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Michael R. Barrick's blog

VALT NYORUC

"A Women's Strike", The Victoria Daily Colonist, March 8, 1916

An article for the "Women's Realm" section of the Daily Colonist out of Victoria, British Columbia, published March 8, 1916 about New York City sweat-shop workers organizing:

A Women's Strike

Women have reason to be proud of the result of a strike which recentl took place in the city of New York. It has been conducted without disorder and was successful in gaining for those who took part in it shorter hours, better conditions of working, and higher wages. 

[Gothic BC] The Gothic Shoe Company

Today is Chinese New Year's day today, and it's happy shoe day for me. On January 3rd I ordered a pair of classic winklepickers from The Gothic Shoe Company of Essex, England, and they arrived today. These are hand-made shoes so the five weeks for delivery is not just the shipping from the UK to this, the western fringe of the old Empire, but the time to make them to order. Because they are made to order they will do custom work, but for a first order I chose to go with an "off the rack" and simple style.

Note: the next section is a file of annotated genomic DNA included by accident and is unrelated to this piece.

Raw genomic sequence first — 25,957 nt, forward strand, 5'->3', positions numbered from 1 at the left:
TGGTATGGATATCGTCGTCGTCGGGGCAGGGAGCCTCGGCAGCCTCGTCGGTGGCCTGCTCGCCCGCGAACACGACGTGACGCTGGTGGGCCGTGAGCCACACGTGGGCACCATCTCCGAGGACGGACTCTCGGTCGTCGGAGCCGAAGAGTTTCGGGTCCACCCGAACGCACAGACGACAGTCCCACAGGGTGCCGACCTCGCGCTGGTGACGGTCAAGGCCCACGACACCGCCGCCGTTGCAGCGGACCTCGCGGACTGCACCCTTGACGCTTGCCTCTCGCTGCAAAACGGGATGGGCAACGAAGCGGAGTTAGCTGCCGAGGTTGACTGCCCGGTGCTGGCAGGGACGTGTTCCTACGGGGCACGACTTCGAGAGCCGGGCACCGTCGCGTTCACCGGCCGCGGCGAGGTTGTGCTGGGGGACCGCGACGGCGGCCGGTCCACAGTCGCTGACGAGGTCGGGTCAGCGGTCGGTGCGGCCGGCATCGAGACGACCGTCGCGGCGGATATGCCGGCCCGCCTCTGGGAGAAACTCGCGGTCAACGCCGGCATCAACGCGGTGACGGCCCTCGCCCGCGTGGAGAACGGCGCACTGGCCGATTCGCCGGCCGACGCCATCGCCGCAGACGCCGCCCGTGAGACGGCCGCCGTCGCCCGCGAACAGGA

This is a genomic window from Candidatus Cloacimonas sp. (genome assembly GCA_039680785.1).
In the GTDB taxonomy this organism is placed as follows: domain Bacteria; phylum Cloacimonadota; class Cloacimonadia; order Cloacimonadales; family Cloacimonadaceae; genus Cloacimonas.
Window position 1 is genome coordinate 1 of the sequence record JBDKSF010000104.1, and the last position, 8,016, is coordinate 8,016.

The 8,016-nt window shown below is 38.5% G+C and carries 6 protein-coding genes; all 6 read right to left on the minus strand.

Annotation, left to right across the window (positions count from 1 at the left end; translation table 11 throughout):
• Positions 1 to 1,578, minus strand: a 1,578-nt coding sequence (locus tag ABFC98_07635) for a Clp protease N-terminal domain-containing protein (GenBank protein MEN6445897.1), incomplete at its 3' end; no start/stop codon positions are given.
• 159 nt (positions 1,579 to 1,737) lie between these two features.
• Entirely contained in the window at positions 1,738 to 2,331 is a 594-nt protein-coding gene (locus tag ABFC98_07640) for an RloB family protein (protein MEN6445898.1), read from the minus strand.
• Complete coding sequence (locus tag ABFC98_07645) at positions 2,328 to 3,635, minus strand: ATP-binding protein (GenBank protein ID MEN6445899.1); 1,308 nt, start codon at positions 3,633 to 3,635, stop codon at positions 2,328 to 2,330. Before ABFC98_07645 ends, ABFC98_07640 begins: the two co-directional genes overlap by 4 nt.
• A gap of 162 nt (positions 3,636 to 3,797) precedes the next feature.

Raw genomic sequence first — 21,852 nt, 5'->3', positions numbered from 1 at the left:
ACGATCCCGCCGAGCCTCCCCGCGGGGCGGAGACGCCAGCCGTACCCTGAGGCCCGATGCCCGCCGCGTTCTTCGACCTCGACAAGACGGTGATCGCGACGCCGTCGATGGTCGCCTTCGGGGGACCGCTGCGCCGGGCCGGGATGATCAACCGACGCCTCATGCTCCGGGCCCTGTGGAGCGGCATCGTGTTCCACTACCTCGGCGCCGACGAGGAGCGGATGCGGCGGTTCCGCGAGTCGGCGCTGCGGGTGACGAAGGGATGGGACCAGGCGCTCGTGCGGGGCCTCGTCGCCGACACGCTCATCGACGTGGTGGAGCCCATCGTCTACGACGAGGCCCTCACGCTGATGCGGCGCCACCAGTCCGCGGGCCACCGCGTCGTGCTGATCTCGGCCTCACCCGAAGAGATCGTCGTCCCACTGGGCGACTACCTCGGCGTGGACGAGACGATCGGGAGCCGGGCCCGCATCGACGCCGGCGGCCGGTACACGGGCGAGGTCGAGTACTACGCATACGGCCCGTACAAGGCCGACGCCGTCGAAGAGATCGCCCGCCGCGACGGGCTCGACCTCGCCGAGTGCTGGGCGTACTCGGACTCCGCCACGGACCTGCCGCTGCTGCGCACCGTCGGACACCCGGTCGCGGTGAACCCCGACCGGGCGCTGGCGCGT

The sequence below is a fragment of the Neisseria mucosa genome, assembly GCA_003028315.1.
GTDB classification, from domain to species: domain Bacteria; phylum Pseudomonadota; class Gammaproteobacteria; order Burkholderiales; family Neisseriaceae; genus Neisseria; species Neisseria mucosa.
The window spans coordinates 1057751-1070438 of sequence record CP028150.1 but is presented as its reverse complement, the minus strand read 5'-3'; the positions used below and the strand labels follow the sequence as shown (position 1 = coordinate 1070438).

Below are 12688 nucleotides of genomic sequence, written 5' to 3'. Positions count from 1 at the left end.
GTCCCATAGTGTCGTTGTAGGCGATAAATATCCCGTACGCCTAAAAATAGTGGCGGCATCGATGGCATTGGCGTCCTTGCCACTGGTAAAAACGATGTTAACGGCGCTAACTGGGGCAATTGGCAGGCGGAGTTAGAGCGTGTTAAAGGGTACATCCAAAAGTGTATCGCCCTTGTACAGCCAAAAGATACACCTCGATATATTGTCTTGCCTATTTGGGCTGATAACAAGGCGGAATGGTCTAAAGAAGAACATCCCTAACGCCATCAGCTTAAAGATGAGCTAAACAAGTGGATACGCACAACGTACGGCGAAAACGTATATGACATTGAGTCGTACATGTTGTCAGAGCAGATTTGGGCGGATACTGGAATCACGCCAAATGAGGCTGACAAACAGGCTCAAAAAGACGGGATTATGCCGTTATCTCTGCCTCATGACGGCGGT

Overly Critical

I shot an event at work yesterday and just now was feeling kind of guilty about the number of pictures that I was happy with–"only" thirty. So right now I am reminding myself of the days when shooting was done in batches of 24 or 36 and I felt lucky if there were 3 or 4 "keepers" per roll. Getting 30 decent photos of an event is enough. Why do I feel compelled to produce hundreds of photos every time I shoot, especially when all I really need is one or two really good ones? Guh.

Lunar New Year

It bugs me when Chinese New Year is called "Lunar New Year" (as the City of Vancouver is wont to do). Areas with large populations of Chinese ex-pats follow lock-step with the timing as it applies to the Chinese time zone, so calling it "Chinese New Year" is wholly appropriate. In the smattering of countries that officially use the exact mechanism of Chinese calendar outside of China occasionally the day for the beginning of the year is different because local time causes the first new moon after the winter solstice to fall on a different day.

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